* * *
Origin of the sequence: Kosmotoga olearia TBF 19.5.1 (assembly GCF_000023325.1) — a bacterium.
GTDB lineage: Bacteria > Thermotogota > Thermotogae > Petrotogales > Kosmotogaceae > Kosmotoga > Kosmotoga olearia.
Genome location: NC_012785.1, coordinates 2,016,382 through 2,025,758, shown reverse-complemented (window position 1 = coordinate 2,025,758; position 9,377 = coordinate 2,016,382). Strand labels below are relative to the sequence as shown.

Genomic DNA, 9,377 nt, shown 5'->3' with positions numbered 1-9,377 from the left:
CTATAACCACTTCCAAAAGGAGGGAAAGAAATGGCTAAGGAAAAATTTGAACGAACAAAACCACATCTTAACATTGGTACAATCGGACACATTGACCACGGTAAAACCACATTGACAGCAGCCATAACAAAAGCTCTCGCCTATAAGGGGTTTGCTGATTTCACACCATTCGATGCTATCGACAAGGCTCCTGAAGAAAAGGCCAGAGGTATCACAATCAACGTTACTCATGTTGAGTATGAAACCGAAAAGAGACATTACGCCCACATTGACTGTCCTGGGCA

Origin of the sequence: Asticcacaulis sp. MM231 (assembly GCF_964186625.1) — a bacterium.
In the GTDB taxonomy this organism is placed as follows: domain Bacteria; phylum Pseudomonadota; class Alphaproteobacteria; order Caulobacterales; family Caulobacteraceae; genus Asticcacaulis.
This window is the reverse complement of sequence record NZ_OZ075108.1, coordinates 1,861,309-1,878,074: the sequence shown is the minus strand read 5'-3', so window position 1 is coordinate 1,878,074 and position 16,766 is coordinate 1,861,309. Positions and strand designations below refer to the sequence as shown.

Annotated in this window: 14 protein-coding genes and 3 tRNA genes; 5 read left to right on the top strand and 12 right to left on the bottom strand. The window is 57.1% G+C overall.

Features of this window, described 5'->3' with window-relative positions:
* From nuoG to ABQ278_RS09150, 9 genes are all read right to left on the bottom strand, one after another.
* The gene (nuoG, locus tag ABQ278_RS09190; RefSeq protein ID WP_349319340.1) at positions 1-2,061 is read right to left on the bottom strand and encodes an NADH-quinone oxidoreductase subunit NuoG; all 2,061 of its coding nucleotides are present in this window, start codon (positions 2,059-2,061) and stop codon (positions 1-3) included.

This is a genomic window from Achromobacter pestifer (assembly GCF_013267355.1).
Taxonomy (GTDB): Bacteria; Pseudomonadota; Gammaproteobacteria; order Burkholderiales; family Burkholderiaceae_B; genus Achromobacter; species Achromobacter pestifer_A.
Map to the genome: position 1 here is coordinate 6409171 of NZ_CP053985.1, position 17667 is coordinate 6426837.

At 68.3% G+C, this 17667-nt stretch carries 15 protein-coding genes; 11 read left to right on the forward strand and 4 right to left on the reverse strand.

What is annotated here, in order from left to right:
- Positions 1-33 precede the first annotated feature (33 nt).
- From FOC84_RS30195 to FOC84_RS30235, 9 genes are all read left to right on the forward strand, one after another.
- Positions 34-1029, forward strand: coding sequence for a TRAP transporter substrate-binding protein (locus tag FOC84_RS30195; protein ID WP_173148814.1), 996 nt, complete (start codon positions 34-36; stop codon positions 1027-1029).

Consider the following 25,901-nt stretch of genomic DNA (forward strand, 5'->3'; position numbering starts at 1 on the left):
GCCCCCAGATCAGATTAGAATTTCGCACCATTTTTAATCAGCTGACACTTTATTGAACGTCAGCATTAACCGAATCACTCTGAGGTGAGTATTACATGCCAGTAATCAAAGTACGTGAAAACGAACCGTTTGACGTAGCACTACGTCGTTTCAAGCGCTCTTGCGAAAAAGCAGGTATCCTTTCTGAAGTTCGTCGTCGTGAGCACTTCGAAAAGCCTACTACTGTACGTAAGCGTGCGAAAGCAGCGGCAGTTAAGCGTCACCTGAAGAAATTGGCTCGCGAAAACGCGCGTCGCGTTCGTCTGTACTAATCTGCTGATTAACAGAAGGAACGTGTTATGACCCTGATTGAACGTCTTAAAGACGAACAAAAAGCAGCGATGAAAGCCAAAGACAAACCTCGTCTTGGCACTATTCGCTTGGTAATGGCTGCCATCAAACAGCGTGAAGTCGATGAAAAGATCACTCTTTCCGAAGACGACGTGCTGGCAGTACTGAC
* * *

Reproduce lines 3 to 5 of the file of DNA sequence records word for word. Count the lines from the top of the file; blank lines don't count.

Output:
Genome location: NC_012785.1, coordinates 2,016,382 through 2,025,758, shown reverse-complemented (window position 1 = coordinate 2,025,758; position 9,377 = coordinate 2,016,382). Strand labels below are relative to the sequence as shown.

Genomic DNA, 9,377 nt, shown 5'->3' with positions numbered 1-9,377 from the left:
CTATAACCACTTCCAAAAGGAGGGAAAGAAATGGCTAAGGAAAAATTTGAACGAACAAAACCACATCTTAACATTGGTACAATCGGACACATTGACCACGGTAAAACCACATTGACAGCAGCCATAACAAAAGCTCTCGCCTATAAGGGGTTTGCTGATTTCACACCATTCGATGCTATCGACAAGGCTCCTGAAGAAAAGGCCAGAGGTATCACAATCAACGTTACTCATGTTGAGTATGAAACCGAAAAGAGACATTACGCCCACATTGACTGTCCTGGGCA